Jim and Ellen Wiss plan to build 200 apartments on the site.
Buyers of a nearly full city block of the First Baptist Church’s Downtown campus could invest $25 million for a mixed-use development at the site.
Jim and Ellen Wiss see Downtown Jacksonville “at the edge of a resurgence” and they’re not done acquiring property in the urban core.
EJPC LLC paid $1.13 million Feb. 10 to buy a portion of the church’s land bounded by Beaver, Julia, Ashley and Hogan streets. They bought two buildings — a four-story, about 20,000-square structure built in 1954 and a two-story, 10,000-square-foot building built in 1947.
EJPC is looking at adaptive reuse for the two-story building but has no plans yet for the four-story structure.
The purchase is a result of First Baptist’s decision in September to downsize its 13.7-acre Downtown campus in response to declining church attendance and a growing multimillion-dollar maintenance bill on its aging 1.5 million-square-foot property.
Jim and Ellen Wiss are co-managers of EJPC. They said Feb. 18 they are working with church leadership to close on the remaining property within 60 days. That will total 1.38 acres to complete the purchase of the block.
Jim Wiss said they plan to move quickly to plan and build 200 apartments on the site “with the full amenity package” and retail space.
“We’re hiring architects as we speak. We’re moving right away with planning and working through the various city issues,” he said.
It’s not their first Downtown investment. They bought the historic Federal Reserve Bank Building at 424 N. Hogan St. in September through TBSOP LLC for $714,000. Jim Wiss said the First Baptist Church property is in the same neighborhood but not connected to the project.
Jim Wiss is the president and founder of Homkor Companies and Ellen Wiss is vice president of Homkor Companies and president of Homkor of Florida Inc. The couple has experience with historic renovations in Kansas City, Missouri, and in Colorado.
Jim Wiss said the city block purchase will not include First Coast Barber Academy which sits on an adjacent 0.21-acre parcel owned by Phoenix Industries of Jacksonville LLC.
“We’re still interested in aggressive buying. We think the Hogan and Laura (streets) corridor will be one of the better urban neighborhoods — very walkable with restaurants and retail,” he said.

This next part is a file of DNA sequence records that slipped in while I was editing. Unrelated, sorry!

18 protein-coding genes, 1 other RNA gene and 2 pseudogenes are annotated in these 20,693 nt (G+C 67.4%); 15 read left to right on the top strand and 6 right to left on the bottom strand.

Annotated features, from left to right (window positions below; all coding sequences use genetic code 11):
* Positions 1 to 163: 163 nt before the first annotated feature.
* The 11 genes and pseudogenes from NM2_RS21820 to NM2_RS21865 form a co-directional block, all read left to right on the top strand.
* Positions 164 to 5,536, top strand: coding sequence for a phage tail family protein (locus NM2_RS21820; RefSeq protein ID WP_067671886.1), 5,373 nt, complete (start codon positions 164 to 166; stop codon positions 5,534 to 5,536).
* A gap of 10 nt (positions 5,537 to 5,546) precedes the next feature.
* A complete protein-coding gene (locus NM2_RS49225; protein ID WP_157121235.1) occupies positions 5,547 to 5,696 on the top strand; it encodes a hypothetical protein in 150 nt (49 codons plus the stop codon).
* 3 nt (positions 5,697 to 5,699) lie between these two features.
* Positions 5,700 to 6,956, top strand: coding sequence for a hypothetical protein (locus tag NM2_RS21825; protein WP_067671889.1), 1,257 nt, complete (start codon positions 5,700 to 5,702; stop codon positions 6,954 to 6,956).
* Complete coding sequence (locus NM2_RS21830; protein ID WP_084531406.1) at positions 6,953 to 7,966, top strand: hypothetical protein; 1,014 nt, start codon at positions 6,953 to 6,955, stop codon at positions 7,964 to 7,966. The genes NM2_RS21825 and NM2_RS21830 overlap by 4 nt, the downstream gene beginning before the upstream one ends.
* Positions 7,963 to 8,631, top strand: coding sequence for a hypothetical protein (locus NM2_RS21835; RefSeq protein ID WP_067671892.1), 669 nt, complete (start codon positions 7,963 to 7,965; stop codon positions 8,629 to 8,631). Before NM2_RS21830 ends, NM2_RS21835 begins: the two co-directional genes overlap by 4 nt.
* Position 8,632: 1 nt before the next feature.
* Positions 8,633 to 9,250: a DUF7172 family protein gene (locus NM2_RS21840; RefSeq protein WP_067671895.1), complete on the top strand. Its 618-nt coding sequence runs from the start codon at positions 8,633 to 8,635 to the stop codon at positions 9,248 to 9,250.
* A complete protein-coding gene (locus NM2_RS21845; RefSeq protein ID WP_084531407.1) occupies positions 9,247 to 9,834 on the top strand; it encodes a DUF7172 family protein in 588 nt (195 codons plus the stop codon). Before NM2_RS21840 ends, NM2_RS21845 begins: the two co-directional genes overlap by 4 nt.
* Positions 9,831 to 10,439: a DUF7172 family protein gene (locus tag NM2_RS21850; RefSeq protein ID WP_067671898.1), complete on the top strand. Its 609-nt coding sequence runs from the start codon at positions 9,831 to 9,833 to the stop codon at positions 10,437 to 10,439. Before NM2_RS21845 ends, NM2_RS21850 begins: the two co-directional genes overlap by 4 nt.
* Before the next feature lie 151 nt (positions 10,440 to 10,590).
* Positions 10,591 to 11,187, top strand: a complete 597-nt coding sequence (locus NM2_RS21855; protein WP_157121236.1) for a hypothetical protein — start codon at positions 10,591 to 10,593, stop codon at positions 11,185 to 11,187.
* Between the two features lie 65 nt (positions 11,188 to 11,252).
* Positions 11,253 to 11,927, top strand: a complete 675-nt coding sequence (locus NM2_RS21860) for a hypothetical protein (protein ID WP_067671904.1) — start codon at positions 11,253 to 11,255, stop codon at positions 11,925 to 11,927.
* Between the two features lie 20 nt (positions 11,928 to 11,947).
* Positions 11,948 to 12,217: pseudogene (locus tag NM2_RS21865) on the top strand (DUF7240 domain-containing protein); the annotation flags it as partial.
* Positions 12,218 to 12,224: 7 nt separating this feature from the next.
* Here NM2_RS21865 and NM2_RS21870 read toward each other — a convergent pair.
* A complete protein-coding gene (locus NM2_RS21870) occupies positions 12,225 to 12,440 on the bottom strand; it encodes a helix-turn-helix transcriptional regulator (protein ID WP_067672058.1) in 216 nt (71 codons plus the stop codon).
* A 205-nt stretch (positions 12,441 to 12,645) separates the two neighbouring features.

Whoever buys First Baptist’s Downtown properties will be near other buildings set for private redevelopment and near the Downtown Investment Authority’s targeted retail incentive district.
Plans by Elias Hionides and Christian Allen of Atlantic Beach, through ACE JAX LLC, will convert the former Jones Bros. Furniture building and another vacant building across Hogan Street from EJPC’s acquisition into apartments with a street-level restaurant, office and retail space.
The DIA’s Targeted Food and Beverage Program aims to cluster restaurants and bars in the Hogan Street to Laura Street corridor.
Wiss said success in downtown Kansas City has been possible in part to city government buy-in.
“There will be a new use for the majority of the church properties and hopefully bring more people to that area. Assuming the right purchaser comes along for the church, it would create a new corridor,” Wiss said. “But we believe there is a big enough pent-up demand for urban core apartments that has not been filled to move forward.”
CBRE Senior Vice President Oliver Barakat told the Daily Record in December the church had some parcels under contract with an unnamed prospective buyer. First Baptist hired the commercial real estate company to market the property.
Barakat said the parcels purchased by EJPC were not included in CBRE’s property listing or its marketing strategy for the remainder of the First Baptist site. He said the approach remains selling the property to a buyer who envisions a single master-planned development.
“We’re getting a fair amount of activity,” Barakat said. “I can’t say we’re close to any kind of announcement. We’d have to go through a pretty extensive contract period before we were ready to do that.”
Wiss said the couple approached First Baptist and secured a contract for the 1.38 acres 30 to 60 days before CBRE posted its listing for the remainder of the campus.
First Baptist leaders hope to complete the Downtown consolidation in the first half of 2021. The church will keep a 182,000-square-foot building on 1.53 acres in the core called The Hobson Block to be the center of the church’s Downtown ministry.
Worship services will move to a renovated Hobson Auditorium, bounded by Church, Hogan, Laura and Ashley streets and built in 1904.
The church will go before the Historic Preservation Commission on Feb. 26 with its application to demolish its six-story Singles Building built in 1927 at 125 W. Church St. in the Hobson Block to make way for a new welcome center.
The First Baptist congregation gave church leadership its approval Sept. 8 to obtain a $30 million loan to finance the plan.